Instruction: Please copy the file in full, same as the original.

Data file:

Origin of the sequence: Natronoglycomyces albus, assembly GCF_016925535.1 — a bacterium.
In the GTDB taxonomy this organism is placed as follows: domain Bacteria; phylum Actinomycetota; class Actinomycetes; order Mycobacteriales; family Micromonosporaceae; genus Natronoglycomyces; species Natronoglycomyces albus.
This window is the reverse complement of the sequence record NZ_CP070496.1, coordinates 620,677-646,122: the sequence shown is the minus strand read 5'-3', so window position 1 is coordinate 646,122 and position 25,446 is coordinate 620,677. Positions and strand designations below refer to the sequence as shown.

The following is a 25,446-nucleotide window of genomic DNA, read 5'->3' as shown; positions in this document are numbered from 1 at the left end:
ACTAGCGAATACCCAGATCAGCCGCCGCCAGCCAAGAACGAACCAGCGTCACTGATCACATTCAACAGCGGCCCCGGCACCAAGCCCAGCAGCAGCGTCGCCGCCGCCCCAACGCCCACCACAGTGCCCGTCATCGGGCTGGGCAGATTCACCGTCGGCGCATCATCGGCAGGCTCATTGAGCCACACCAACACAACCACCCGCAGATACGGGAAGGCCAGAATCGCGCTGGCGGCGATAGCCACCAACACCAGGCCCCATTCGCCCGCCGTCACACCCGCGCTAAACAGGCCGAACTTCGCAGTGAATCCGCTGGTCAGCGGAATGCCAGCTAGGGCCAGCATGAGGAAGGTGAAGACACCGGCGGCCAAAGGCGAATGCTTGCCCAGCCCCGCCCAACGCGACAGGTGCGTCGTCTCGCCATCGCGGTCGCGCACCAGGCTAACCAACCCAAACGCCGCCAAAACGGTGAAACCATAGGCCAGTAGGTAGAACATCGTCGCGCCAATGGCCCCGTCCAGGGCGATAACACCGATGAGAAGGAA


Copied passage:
Origin of the sequence: Natronoglycomyces albus, assembly GCF_016925535.1 — a bacterium.
In the GTDB taxonomy this organism is placed as follows: domain Bacteria; phylum Actinomycetota; class Actinomycetes; order Mycobacteriales; family Micromonosporaceae; genus Natronoglycomyces; species Natronoglycomyces albus.
This window is the reverse complement of the sequence record NZ_CP070496.1, coordinates 620,677-646,122: the sequence shown is the minus strand read 5'-3', so window position 1 is coordinate 646,122 and position 25,446 is coordinate 620,677. Positions and strand designations below refer to the sequence as shown.

The following is a 25,446-nucleotide window of genomic DNA, read 5'->3' as shown; positions in this document are numbered from 1 at the left end:
ACTAGCGAATACCCAGATCAGCCGCCGCCAGCCAAGAACGAACCAGCGTCACTGATCACATTCAACAGCGGCCCCGGCACCAAGCCCAGCAGCAGCGTCGCCGCCGCCCCAACGCCCACCACAGTGCCCGTCATCGGGCTGGGCAGATTCACCGTCGGCGCATCATCGGCAGGCTCATTGAGCCACACCAACACAACCACCCGCAGATACGGGAAGGCCAGAATCGCGCTGGCGGCGATAGCCACCAACACCAGGCCCCATTCGCCCGCCGTCACACCCGCGCTAAACAGGCCGAACTTCGCAGTGAATCCGCTGGTCAGCGGAATGCCAGCTAGGGCCAGCATGAGGAAGGTGAAGACACCGGCGGCCAAAGGCGAATGCTTGCCCAGCCCCGCCCAACGCGACAGGTGCGTCGTCTCGCCATCGCGGTCGCGCACCAGGCTAACCAACCCAAACGCCGCCAAAACGGTGAAACCATAGGCCAGTAGGTAGAACATCGTCGCGCCAATGGCCCCGTCCAGGGCGATAACACCGATGAGAAGGAA